wonky-eye.com

Health, Medical, Brain Tumor, Schwannoma, Resection, CyberKnife, & a U.S.Marine

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Timeline

  • December 31, 2005-Travis first noticed double vision.
  • February 2006-Travis began to noticing numbness on the left side of his mouth and tongue.
  • March 16, 2006-Travis was diagnosed with a brain tumor that the neurosurgeons believed to be a Schwanomma.
  • May 8, 2006-Travis had his first surgery at Navy Medical Center San Diego.
  • May-June 2006-Travis on Convalescent Leave for work. (stayed home and rested)
  • July 2006-Travis returned to work.
  • August 8, 2006-1st Limited Duty term begins, informed by neurosurgeon that the latest MRI shows no change.
  • November 2006-Travis began to notice new symptoms that concerned him.
  • December 12, 2006-Travis got an MRI.
  • December 21, 2006-Travis received a call informing him that his tumor grew back and was larger than the original tumor found.
  • January 11, 2007-Travis was informed that radiation will be the safest and most effective treatment for his tumor and that treatment will start at either the end of February or the beginning of March. Radiation will be 30 minutes a day, five days a week, for six weeks.
  • February 8, 2007-2nd Limited Duty term begins.
  • April 30, 2007-Travis told by his “boss” that we would be on a call in status.
  • May 12, 2007- We traveled to Stanford and met with Dr. John Adler. He who told us that he shared Travis’s case with the team and that they are all in agreement that there is only one logical treatment plan for Travis, which would be to operate and then follow up with radio surgery.
  • July 13, 2007 (Friday the 13th)-Travis had his second surgery at Stanford Medical Center.
  • November 9, 2007 Travis returns to Stanford to receive CyberKnife radiation.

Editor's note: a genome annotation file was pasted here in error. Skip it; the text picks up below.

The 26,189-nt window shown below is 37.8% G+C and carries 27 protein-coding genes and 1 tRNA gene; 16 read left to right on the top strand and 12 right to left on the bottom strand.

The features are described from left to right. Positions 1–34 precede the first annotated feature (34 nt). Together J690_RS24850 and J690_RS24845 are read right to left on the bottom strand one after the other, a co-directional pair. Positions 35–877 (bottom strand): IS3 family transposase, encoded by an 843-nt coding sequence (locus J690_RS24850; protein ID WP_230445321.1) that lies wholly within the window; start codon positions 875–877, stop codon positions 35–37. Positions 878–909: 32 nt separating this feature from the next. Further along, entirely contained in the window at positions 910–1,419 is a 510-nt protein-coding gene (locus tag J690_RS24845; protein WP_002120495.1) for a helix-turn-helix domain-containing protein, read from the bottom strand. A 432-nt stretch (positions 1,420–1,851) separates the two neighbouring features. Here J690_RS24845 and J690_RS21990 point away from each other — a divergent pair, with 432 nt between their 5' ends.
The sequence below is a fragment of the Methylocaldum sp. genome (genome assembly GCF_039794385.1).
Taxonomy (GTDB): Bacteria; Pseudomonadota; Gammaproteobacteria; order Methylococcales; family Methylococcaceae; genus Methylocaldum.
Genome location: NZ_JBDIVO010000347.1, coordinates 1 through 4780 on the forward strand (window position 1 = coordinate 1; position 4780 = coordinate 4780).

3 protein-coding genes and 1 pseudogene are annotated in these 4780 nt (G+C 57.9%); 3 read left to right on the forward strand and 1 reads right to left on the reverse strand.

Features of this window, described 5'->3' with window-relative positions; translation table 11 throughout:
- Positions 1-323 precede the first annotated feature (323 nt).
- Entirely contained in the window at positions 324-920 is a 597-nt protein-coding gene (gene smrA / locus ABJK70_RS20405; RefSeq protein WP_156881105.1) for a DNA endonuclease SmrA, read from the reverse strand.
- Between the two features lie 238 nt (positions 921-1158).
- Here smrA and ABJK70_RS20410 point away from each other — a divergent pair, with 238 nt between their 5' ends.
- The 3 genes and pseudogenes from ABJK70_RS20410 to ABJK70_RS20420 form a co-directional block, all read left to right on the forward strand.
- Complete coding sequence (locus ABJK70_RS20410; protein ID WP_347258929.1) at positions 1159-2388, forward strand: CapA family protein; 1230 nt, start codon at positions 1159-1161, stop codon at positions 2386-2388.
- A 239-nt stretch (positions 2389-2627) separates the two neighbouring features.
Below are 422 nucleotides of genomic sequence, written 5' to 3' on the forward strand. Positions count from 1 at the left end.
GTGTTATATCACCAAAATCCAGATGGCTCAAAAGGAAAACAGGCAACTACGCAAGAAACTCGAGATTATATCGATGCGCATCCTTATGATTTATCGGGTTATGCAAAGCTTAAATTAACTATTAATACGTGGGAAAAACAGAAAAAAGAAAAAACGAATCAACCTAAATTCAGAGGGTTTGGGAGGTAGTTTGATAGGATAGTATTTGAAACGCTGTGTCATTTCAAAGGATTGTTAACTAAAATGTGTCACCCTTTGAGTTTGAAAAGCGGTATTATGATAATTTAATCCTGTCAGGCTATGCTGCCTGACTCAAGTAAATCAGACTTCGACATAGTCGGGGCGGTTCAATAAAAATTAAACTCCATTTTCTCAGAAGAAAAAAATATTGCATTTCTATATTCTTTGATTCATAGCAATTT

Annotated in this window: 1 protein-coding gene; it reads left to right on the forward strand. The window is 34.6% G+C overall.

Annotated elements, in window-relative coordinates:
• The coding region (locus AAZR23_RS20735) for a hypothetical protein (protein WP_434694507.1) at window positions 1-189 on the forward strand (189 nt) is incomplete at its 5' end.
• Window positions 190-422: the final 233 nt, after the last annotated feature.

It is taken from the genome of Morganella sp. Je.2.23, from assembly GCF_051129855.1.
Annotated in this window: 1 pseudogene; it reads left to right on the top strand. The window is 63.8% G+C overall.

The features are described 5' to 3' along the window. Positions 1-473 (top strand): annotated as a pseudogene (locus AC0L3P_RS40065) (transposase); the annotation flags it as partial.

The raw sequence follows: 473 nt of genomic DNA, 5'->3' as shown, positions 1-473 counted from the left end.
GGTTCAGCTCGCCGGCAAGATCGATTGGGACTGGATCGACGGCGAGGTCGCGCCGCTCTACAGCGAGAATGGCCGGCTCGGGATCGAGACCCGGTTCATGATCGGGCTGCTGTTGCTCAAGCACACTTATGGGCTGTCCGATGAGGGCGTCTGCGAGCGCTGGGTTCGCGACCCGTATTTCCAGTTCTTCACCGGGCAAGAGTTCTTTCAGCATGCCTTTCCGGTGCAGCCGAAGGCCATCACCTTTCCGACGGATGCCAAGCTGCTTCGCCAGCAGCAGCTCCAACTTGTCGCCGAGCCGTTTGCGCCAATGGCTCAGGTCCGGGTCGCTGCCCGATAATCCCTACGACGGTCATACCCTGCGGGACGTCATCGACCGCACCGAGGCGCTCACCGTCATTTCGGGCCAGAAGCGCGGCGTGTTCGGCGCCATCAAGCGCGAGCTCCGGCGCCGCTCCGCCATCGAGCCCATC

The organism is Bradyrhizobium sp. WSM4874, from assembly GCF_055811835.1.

7 Comments

7 responses so far ↓

  • 1 Jimison // Feb 10, 2008 at 15:59

    Hi Trina (is that right?),

    Please let me know how your husband and you are holding up. I wrote you an email a couple weeks ago, but haven’t heard back from you. I would like to link your site on my site, and write a short post describing your experiences. Please let me know if that’s ok with you both.

    Thank you. You’re both in my prayers.

    Jimison

  • 2 Kara // Nov 20, 2009 at 11:40

    I would love to talk to another caregiver who has had to go through the rarer side effects of radiation with their spouse. My husband and I are currently dealing with hydrocephalus and adrenal insufficiency.

  • 3 kameel // Mar 22, 2010 at 12:45

    Hi,

    I am currently living with a trigeminal Neuroma (schwannoma). I currenly reside in South African and as a result have NO support. My tumor is against the fifth cranial nerve in the Nickels Cave. The tumour is 3.5cm.

    I would really really appreciate to chat to Travis. I was diagnosed five years ago and was asymptomatic throughout this time. However recent tests have confirmed growth and neurosurgeons have suggested removal. I am waiting to consult with a radiosurgeon to assess whether i am a candidate.

    I need someone to speak to. Having to go for surgery is such a scary scary thought and i need to know what the experience is post-operative.

    Travis, please please help me, i have chatted t0 another trigeminal neuroma sufferer and your name popped up so please help buddy.

    Kameel

  • 4 mrs.ladyking // Apr 27, 2010 at 09:37

    Hello Kameel,

    Please tell me how I may help you? What kind of information are you looking for? I am sorry to hear about your condition. Let me know when you would like to have a chat and I will make some time for you. Until then good luck and stay strong.